The European Union (EU) mission in Algeria to monitor Thursday’s legislative polls will not be given access to the national voters’ registry, a government official said.
The national roll contains “personal and confidential information whose release is banned under Algerian law,” a foreign affairs official told the El-Moudjahid newspaper on condition of anonymity.
The diplomat was responding to repeated demands by the head of the EU mission, Jose Ignacio Salafranca, who said Monday it would be preferable if his team had access to the national roll.
Amid widespread suspicion of fraud by the regime, observers will only be granted access to registries at the regional (wilaya) level.
“The European observation mission, just like other observation missions... needs to pursue its work in a discerning, impartial, objective and discreet way,” the diplomat warned.
A total of 500 observers - from the EU, African Union, Arab League and American organizations - will be scattered across the more than 48,000 polling stations in Africa’s largest country.
President Abdelaziz Bouteflika invited foreign observers for the polls, which he has billed as the “dawn of a new era” and come after reforms initiated in the wake of the so-called Arab Spring that swept neighboring countries.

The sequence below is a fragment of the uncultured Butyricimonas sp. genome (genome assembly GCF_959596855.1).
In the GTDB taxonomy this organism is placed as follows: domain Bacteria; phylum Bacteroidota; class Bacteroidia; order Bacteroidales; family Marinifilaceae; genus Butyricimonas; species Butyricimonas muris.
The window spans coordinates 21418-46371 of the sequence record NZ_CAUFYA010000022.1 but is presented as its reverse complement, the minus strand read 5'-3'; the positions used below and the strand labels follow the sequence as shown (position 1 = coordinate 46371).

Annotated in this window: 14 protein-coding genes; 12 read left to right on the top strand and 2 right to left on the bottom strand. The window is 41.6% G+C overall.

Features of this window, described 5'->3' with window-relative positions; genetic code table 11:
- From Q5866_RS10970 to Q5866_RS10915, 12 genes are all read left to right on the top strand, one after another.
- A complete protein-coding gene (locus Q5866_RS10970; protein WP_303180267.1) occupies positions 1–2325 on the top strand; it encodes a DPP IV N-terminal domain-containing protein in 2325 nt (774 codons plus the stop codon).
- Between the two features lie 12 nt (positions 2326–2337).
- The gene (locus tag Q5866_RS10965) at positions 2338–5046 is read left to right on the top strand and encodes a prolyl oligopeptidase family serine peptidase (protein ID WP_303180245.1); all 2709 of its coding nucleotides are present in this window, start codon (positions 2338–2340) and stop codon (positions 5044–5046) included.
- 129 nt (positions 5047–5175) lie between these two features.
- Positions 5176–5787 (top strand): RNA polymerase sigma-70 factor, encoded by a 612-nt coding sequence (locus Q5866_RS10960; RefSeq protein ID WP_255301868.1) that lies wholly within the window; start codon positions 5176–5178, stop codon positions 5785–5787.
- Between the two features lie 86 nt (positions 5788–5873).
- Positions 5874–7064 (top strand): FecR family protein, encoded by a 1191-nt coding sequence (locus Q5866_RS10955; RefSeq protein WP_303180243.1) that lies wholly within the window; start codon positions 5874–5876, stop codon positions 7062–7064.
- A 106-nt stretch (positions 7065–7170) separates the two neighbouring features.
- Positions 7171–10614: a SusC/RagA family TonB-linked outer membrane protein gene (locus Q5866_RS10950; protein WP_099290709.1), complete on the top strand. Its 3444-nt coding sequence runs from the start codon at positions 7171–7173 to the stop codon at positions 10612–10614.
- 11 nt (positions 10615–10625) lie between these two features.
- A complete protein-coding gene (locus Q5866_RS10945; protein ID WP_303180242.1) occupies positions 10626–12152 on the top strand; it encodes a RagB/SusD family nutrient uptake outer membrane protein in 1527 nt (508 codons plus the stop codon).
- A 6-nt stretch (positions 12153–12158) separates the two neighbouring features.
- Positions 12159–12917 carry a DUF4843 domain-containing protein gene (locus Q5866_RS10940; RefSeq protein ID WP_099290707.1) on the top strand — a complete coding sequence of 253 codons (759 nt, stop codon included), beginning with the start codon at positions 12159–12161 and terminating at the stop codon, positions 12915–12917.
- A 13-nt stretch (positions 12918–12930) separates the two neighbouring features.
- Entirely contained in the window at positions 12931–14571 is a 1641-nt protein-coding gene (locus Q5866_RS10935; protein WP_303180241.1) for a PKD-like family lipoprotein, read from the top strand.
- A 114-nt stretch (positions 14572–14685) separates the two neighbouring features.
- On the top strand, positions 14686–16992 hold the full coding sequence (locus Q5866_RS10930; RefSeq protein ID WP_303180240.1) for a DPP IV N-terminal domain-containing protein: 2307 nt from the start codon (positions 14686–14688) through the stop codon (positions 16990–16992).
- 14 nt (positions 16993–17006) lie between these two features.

President Bouteflika had said on Tuesday that the election was a decisive stage in Algeria’s program of reform, and appealed to people to turn out and vote.
“This election is a test of the country’s credibility,” he said in a speech in the eastern city of Setif.
The problem for the authorities is that many Algerians believe elections will change nothing.
A minority of Algerians are also using the election as an opportunity to protest.
Members of one group, the Movement of Independent Youth for Change, have been arrested for protesting against what they call an “electoral masquerade.”
On Tuesday also, the leader of an Islamist party contesting Thursday’s election said he feared fraud, arguing that the current voters roll represented 65 percent of the population, a higher rate than usual.
Turnout hit a record low of 35 percent during the 2007 parliamentary polls and, after a three-week campaign which saw all parties fail to draw large crowds, many Algerians predict the real turnout on Thursday will slump even lower.